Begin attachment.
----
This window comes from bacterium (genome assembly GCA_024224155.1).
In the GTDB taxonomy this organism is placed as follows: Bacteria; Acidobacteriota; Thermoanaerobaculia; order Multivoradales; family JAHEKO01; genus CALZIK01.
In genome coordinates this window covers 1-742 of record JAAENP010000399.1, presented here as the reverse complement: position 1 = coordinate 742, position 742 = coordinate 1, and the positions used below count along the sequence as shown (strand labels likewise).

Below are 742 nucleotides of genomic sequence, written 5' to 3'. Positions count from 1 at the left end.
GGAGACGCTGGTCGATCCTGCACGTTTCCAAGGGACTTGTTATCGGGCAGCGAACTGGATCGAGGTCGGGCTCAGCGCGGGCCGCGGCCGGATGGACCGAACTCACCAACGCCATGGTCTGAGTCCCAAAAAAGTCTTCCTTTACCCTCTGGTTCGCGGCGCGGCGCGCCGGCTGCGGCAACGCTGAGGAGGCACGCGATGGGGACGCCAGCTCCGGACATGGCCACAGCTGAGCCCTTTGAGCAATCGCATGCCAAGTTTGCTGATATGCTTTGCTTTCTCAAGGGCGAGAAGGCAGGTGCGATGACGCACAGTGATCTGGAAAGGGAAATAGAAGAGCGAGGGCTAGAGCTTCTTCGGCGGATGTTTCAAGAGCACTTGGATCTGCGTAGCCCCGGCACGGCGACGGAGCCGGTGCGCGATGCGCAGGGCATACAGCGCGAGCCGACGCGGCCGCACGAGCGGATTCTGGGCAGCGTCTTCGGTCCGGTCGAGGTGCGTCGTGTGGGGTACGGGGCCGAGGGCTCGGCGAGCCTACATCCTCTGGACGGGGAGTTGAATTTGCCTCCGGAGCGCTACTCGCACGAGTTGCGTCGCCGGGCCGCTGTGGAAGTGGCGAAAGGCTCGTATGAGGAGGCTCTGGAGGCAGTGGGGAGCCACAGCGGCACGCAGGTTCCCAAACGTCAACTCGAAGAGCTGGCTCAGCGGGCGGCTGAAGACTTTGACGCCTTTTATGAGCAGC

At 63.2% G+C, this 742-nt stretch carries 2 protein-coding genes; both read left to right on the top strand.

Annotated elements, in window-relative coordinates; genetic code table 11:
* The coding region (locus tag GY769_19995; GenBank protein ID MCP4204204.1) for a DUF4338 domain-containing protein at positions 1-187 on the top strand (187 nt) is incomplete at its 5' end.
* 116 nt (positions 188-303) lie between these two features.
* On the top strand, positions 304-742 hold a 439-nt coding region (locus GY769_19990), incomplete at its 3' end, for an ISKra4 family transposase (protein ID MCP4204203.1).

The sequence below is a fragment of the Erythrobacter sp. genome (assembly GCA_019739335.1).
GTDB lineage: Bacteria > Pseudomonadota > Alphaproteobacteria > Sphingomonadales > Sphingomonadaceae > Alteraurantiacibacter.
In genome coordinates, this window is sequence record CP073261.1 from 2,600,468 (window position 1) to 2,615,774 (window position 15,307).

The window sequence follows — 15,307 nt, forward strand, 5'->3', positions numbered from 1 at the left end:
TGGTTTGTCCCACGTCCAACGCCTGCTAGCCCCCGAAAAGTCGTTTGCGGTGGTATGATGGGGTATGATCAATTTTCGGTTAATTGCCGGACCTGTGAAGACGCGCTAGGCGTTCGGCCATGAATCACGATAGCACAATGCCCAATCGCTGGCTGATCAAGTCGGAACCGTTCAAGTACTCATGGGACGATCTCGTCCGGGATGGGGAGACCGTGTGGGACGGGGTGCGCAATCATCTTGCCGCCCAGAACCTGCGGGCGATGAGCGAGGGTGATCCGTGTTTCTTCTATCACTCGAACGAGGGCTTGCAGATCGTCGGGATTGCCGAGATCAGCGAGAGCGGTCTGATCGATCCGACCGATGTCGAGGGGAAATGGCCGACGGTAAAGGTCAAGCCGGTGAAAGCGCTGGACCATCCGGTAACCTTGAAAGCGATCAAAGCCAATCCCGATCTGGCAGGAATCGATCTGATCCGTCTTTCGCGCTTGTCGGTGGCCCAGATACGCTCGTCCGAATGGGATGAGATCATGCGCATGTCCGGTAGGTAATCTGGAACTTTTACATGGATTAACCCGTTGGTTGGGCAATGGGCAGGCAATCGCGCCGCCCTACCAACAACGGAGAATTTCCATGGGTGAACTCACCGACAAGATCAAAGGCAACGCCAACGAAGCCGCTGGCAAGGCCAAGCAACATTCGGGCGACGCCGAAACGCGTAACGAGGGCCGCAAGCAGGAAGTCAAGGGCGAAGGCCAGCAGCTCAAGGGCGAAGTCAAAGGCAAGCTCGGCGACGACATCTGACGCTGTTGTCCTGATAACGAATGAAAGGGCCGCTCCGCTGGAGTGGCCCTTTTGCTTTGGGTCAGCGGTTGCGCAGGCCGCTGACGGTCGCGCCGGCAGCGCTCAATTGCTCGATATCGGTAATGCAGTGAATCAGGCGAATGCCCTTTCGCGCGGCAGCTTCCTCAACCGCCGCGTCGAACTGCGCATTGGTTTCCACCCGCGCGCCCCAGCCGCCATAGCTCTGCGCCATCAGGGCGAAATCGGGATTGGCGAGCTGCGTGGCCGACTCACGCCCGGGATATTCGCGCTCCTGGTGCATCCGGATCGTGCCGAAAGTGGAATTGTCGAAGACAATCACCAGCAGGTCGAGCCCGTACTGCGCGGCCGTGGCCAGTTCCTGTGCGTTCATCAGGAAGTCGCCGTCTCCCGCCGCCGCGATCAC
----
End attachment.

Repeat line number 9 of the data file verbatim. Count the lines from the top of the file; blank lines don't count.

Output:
* 116 nt (positions 188-303) lie between these two features.